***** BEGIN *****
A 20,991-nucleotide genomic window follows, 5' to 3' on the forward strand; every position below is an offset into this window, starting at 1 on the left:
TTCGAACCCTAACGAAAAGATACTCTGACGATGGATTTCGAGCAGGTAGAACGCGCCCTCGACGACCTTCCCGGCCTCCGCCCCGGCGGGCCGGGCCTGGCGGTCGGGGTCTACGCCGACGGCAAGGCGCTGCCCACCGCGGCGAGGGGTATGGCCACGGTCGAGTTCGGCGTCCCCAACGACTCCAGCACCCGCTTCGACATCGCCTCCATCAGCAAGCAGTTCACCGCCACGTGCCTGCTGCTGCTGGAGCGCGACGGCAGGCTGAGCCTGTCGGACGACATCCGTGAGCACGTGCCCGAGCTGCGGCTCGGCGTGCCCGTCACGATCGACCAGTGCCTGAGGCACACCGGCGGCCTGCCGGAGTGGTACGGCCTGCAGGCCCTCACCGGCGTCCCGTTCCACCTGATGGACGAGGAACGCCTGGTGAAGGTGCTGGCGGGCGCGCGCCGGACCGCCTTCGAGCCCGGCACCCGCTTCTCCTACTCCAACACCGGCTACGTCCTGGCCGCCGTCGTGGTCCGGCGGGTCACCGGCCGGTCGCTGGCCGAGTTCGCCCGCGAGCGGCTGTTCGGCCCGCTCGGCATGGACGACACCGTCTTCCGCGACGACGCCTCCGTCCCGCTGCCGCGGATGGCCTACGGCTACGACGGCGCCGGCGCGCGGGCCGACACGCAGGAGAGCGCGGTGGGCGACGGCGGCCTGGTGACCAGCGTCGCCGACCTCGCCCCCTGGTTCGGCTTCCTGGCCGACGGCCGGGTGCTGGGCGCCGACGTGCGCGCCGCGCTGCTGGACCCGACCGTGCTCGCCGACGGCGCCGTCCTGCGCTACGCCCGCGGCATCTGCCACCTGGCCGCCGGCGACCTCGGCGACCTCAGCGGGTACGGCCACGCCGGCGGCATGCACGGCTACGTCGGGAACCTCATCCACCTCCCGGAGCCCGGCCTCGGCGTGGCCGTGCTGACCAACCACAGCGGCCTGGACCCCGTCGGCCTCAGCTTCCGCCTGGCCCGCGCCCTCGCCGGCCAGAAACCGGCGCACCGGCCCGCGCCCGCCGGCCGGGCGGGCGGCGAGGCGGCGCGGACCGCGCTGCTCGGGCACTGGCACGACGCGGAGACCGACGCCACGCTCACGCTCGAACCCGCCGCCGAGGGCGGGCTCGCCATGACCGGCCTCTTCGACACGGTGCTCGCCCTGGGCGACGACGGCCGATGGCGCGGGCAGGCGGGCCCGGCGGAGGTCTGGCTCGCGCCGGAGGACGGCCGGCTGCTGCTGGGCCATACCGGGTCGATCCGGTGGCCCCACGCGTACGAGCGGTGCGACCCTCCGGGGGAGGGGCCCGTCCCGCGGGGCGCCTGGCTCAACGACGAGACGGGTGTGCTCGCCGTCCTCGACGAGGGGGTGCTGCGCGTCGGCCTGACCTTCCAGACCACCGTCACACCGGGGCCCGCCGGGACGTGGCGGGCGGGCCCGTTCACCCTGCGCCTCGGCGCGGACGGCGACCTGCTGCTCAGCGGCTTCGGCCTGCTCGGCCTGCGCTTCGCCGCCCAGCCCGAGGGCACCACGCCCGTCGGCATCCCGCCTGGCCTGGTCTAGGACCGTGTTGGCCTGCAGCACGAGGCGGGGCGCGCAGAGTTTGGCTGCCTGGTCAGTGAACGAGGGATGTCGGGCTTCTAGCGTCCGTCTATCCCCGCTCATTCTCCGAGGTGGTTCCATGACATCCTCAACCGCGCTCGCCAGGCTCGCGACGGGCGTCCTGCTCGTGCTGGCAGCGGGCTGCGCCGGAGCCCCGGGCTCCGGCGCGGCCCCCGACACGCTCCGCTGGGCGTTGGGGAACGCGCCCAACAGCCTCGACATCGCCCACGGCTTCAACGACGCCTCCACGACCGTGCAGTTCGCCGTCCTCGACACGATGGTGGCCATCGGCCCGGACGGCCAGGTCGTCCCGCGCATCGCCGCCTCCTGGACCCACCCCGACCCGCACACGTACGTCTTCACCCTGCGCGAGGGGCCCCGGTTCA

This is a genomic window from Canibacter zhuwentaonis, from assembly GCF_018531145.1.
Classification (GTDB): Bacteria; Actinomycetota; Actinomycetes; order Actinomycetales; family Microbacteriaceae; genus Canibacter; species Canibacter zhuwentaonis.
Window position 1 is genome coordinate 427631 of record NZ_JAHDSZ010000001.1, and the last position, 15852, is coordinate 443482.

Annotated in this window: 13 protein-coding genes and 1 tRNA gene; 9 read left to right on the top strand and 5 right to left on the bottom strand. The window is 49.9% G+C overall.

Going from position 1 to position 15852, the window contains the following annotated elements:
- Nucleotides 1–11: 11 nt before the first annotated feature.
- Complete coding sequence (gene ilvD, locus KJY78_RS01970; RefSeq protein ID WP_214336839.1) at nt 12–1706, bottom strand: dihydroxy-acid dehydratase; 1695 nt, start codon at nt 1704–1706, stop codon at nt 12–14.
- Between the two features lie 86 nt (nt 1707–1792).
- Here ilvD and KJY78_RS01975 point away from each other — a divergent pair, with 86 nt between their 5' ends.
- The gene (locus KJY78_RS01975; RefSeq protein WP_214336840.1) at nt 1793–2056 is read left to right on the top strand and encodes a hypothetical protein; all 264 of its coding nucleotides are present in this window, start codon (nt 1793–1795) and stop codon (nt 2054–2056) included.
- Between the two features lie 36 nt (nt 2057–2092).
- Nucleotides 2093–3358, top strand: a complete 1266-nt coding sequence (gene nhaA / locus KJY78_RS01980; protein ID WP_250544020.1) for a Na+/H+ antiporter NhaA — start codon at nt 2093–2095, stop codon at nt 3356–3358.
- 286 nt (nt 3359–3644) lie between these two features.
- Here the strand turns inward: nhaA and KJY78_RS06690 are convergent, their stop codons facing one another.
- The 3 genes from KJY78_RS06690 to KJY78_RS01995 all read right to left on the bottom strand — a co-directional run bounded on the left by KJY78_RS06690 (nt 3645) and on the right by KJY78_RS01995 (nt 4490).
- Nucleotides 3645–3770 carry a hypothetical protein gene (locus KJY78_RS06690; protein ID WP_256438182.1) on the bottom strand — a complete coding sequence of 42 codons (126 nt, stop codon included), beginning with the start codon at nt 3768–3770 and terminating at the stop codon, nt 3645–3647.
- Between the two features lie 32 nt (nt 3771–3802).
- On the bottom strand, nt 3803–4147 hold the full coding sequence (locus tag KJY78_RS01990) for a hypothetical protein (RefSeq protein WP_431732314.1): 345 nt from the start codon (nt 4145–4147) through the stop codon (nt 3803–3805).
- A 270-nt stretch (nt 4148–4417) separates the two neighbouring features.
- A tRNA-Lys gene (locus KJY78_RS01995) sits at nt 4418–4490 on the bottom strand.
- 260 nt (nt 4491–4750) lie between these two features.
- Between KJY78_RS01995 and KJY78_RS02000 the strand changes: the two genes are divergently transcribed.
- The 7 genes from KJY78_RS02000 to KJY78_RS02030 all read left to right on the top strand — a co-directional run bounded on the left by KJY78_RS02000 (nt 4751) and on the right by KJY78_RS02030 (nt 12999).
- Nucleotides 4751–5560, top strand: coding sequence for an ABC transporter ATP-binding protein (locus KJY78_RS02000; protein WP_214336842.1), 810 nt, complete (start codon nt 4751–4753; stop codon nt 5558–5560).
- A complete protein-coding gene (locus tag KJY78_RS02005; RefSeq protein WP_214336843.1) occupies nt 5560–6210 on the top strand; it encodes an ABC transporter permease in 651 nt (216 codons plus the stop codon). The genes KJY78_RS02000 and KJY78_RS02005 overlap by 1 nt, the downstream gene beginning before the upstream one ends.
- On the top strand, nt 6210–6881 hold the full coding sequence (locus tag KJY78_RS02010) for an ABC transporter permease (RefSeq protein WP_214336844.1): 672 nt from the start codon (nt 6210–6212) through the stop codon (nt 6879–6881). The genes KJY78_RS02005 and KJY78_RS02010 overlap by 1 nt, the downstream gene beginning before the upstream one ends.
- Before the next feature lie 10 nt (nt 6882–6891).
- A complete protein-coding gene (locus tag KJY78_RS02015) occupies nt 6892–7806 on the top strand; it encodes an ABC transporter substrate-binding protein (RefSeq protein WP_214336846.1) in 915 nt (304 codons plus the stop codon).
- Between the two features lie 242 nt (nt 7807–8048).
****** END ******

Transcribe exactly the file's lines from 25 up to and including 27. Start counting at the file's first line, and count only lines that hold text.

- The 7 genes from KJY78_RS02000 to KJY78_RS02030 all read left to right on the top strand — a co-directional run bounded on the left by KJY78_RS02000 (nt 4751) and on the right by KJY78_RS02030 (nt 12999).
- Nucleotides 4751–5560, top strand: coding sequence for an ABC transporter ATP-binding protein (locus KJY78_RS02000; protein WP_214336842.1), 810 nt, complete (start codon nt 4751–4753; stop codon nt 5558–5560).
- A complete protein-coding gene (locus tag KJY78_RS02005; RefSeq protein WP_214336843.1) occupies nt 5560–6210 on the top strand; it encodes an ABC transporter permease in 651 nt (216 codons plus the stop codon). The genes KJY78_RS02000 and KJY78_RS02005 overlap by 1 nt, the downstream gene beginning before the upstream one ends.